Bill to renew state historic tax credit gets hearing

Published 9:00 pm Friday, February 17, 2023

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On Tuesday, the Minnesota House Tax Committee held a hearing for advocates supporting renewal of the state’s Historic Tax Credit, which was first instituted in 2011 by former Gov. Tim Pawlenty and expired last June.

According to Brian Stephenson, spokesperson for Revitalize MN, the credit is for buildings registered as nationally historic places. The credit allows developers to redevelop the buildings based on preservation standards. In addition, the state contributed up to 20% of the project’s overall costs.

That, in turn, would allow developers to work on more difficult and complex projects on historic buildings they otherwise wouldn’t work on and incentive them to reuse buildings.

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Stephenson said because of the style of redevelopment the tax credit served as an economic driver, and said the majority of funds used in the projects went towards labor costs as opposed to materials. Those funds, he said, supported tradespeople, pipe fitters, plasterers, construction workers, architects and designers.

He also thought it was more sustainable development with structures simply being brought up to code compared to knocking down a building and placing old material in landfills.

And that revitalization could benefit most, if not all, of the community where projects occurred, whether using the building as office space, commercial retail or housing.

The state’s Historic Tax Credit has also been evaluated by the University of Minnesota every year of its existence, and found that for every $1 on tax credit invested, the return-on-investment was almost $10 — on average — of economic activity around it. The ROI was almost $16 outside the Twin Cities.

Stephenson said that was through direct project costs, indirect services and increased the tax base.

Stephenson said developers were the ones to primarily use state historic tax credits.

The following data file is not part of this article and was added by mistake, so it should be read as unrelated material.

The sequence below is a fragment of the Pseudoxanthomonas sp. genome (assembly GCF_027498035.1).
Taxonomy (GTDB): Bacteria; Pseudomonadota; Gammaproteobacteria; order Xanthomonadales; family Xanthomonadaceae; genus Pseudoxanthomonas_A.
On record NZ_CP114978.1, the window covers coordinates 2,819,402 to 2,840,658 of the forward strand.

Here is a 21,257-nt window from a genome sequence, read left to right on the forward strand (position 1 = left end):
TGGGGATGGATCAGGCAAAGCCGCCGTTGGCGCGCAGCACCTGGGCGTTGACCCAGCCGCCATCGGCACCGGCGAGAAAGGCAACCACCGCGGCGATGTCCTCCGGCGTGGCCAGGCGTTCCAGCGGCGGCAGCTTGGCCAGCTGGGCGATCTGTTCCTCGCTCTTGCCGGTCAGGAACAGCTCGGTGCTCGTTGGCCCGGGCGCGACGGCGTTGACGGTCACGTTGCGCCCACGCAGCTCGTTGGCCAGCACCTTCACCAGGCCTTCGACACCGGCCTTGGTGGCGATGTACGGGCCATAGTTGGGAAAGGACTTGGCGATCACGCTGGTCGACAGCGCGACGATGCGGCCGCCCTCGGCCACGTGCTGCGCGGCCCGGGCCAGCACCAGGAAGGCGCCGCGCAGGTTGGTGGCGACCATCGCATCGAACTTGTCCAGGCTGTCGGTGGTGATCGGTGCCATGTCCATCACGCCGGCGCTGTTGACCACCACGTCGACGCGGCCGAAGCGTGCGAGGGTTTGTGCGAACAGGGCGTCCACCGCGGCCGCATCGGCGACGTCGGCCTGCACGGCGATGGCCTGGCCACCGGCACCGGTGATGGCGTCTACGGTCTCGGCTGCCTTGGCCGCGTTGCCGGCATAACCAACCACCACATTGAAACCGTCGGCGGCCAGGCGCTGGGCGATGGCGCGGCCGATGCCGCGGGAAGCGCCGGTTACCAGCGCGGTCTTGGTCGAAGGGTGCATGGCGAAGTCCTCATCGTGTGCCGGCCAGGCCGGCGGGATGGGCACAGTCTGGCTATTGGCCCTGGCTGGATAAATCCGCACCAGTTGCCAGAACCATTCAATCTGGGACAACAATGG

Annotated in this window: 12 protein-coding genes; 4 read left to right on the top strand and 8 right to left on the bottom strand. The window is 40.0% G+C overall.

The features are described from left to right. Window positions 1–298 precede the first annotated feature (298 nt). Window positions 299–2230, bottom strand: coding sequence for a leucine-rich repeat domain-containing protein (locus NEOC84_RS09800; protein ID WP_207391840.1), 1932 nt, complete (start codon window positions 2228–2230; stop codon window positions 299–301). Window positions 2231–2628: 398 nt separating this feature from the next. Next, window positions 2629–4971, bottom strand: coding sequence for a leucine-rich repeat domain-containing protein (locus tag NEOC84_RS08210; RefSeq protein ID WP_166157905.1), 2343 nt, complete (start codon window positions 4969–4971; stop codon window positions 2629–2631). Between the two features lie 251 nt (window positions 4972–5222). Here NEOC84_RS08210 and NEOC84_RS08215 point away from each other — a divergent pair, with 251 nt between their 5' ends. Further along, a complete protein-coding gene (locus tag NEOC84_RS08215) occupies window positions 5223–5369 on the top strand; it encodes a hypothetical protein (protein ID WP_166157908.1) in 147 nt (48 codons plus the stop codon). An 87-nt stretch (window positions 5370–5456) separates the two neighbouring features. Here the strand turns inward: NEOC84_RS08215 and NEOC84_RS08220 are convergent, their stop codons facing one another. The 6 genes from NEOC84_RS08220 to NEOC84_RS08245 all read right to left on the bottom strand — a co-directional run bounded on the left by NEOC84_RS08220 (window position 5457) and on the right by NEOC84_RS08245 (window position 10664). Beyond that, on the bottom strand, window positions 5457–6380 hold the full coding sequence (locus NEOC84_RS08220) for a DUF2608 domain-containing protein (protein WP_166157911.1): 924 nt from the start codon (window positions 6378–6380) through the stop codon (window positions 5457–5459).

“The Minnesota Historic Tax Credit has been in existence since 2010 and aligns itself with the federal historic tax credit,” said District 46B Rep. Cheryl Youakim in the hearing.

The tax credit would be available to all approved projects and was simply dependent on which ones were approved for any given year. That meant the dollar value for tax credits would be higher in a year when more projects occurred.

According to Stephenson, the tax credit has generated almost $6 billion in economic activity across Minnesota, and every day without the historic tax credit the state lost, on average, more than $1 million in economic activity.

Speaking at the hearing, Youakim said last year alone the tax credit generated overt $349 million in future economic activity and supported 1,300 jobs. During the life of the project, the credit supported over 29,000 jobs and provided $2.2 billion in labor income.

“The historic tax credit stabilizes and defines unique [characteristics of] our main streets across our communities, especially in our small towns across the state,” she said.

Heidi Swank, president of the Revitalize MN coalition, noted in her presentation to the committee at the hearing that the credit wouldn’t be paid out until the end of the project.

“Therefore, not only is the public money safeguarded, but this tax credit enables a building to be put back onto the property tax rolls, thereby increasing public tax dollars available for schools, libraries and the like in perpetuity,” she said. “It’s just simply true that neighborhoods, their design prior to the proliferation of vehicle transportation was more condensed and inherently supported deeper communities. These are the types of buildings that the state historic tax credit can help preserve.”

Stephenson said he was impressed by the variety of industries present at the hearing, including developers, small business owners, nonprofit leaders, state government officials and city leaders who spoke in favor of the tax credit.

And now that the plan has been introduced in the House, the next step is a Senate hearing, though Stephenson didn’t know when that could happen.

If the two bills are different, they will be moved to a conference committee where members of both the House and Senate will reconcile them to present a final bill. That bill could be introduced into an omnibus tax bill passed at the end of the session.

To date, the tax credit has supported 193 approved projects.